English Language and Literature


 offer made





 United Kingdom

 Comprehensive School

 yes (2 A*,7 A,3 B)


(NA at AS)

(NA at AS; predicted A; gained A at A2)

(NA at AS; predicted A; gained A at A2)

(NA at AS; predicted A; gained A at A2)

(NA at AS; predicted A; gained A at A2)

Details about the offer


A in English Literature

AA, excludes general studies



It’s such an achievement to recieve an offer from Oxford, so naturally I’m going to accept the place and hope to meet the conditions

 grades pending/unknown

Decisions about the application

I applied to Oxbridge because I wanted a good education. University is a lot of money so I naturally want the best education I can get, it will be fantastic to be taught by world class tutors in my field.

I originally chose to apply to Cambridge, but after careful consideration I decided I would be much happier living in Oxford. In my opinion it has a lot more to offer, from shops to clubs etc. It is also easier to reach by train from Cumbria!

I’ve always loved English and I have a natural aptitude for it, so I wanted to develop my English education. The Oxford course is very wide and varied, and offers the opportunity to study English back to 1100.

Exeter is a friendly, medium sized college. It’s extremely pretty, has literary fame (Philip Pullman studied there, as did Alan Bennet) and it centrally located next to everything you need. It also has strong links with America, and offers a careers service for its’ students.



I had a practice interview in our library with my Head of year, a Maths teacher, a Doctor and a member of the local Rotary Club. There were no English teachers there, but it helped prove to me I could be confident in an interview situation.

Read widely, formulate your own opinions, and don’t be afraid to defend your views: yet don’t be too arrogant in defending them. The Tutors want to see that you have potential and you would be a pleasure to teach, so make them laugh, thank them for giving you the opportunity, yet prove that you are very enthusiastic and have the potential to succeed.



I sat the ELAT on October 31st 2007. It contained six unseen pieces and you had to compare/contrast two or three pieces in any ways that seemed interesting to you all built around a particular theme, ours was “London.” Don’t worry too much about it, it only plays a small role in determing admission decisions, but do your best!.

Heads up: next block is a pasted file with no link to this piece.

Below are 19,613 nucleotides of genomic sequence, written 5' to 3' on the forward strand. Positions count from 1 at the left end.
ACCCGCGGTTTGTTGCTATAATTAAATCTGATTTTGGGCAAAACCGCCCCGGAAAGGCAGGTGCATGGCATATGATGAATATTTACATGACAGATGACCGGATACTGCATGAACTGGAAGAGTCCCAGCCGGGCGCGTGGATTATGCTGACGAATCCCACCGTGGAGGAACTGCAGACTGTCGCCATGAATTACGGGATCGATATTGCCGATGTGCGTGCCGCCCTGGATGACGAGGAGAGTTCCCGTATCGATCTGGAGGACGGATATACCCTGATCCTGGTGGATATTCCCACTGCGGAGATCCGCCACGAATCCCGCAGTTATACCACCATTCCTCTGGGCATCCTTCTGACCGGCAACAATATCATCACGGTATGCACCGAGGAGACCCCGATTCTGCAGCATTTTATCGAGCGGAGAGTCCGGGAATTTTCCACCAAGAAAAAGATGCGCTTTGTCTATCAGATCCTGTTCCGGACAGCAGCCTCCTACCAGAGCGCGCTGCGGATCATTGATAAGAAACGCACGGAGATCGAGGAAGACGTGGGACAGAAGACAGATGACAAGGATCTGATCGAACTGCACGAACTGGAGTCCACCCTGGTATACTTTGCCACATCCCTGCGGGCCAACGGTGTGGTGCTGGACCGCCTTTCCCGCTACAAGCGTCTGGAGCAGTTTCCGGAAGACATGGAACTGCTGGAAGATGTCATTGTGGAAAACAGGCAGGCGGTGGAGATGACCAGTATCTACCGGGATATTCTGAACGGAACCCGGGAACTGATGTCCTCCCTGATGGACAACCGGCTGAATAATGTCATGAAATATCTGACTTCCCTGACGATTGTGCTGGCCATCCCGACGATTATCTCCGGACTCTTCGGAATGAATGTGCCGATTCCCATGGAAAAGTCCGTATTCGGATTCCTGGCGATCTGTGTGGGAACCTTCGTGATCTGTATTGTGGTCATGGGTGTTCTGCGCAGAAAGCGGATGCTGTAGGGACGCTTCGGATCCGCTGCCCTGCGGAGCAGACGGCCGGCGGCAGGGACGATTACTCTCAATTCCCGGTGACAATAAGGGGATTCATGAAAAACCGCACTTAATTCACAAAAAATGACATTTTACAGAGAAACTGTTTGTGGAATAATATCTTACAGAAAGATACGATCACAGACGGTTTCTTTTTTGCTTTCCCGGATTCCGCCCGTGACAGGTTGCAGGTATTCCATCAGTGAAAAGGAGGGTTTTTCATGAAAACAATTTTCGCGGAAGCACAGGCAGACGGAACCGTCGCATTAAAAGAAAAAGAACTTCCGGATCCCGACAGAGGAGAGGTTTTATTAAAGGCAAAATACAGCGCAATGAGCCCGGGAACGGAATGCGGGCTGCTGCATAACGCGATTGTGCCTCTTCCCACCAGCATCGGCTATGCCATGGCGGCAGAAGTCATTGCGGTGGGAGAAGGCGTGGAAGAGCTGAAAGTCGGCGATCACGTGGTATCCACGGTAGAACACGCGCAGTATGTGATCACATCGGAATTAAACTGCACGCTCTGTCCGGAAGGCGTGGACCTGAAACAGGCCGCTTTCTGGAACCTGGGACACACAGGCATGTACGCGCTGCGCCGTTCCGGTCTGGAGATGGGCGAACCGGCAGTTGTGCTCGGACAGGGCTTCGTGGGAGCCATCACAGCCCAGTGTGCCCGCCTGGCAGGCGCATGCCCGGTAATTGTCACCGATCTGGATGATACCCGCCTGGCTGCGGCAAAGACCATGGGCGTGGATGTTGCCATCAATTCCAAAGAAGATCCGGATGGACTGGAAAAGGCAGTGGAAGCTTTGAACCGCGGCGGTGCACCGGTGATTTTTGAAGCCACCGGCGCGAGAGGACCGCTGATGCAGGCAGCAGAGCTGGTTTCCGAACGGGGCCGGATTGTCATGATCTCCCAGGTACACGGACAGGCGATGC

One piece of work.


No exams had to be sat because the ELAT had been taken.

I really enjoyed my interviews. Once you’re there sitting on the sofa it doesn’t feel like you’re really in an “Oxford” interview, you just feel as if you’re having a friendly discussion. We talked about the texts I was studying on my syllabus, as well as pieces I’ve read independently. I had one interview for 20 minutes on my first day, and another for 10 minutes the next. I was then told I could leave: considering I was the second applicant to be interviewed each day I was able to leave at 9.40 after the second interview. My interviewer told me I could go and didn’t have to hang around to wait in case any other colleges wanted to interview me-they’d obviously made up their mind!.

We discussed my syllabus and also my wider reading. There was a short meeting before the interviews and the English tutor outlined what would happen in the interview.

The first question I was asked was, “So what are you studying for A level?.” I then talked about McEwan’s “Saturday” and this led onto a lengthy discussion about “Mrs Dalloway” as I’m comparing the two novels for my coursework. My interviewer recited quotations of the novel, and I was asked what they meant and how the reader gathered meanings from these quotations. I was also asked what a “stream of consciousness” was, and was asked to explain how free indirect discouse contributed to the novel. We then moved onto discussing a poem we’d been given an hour before the interview, which was a metaphysical poem, and I was asked what particular lines mean, what the poem meant, who was speaking etc.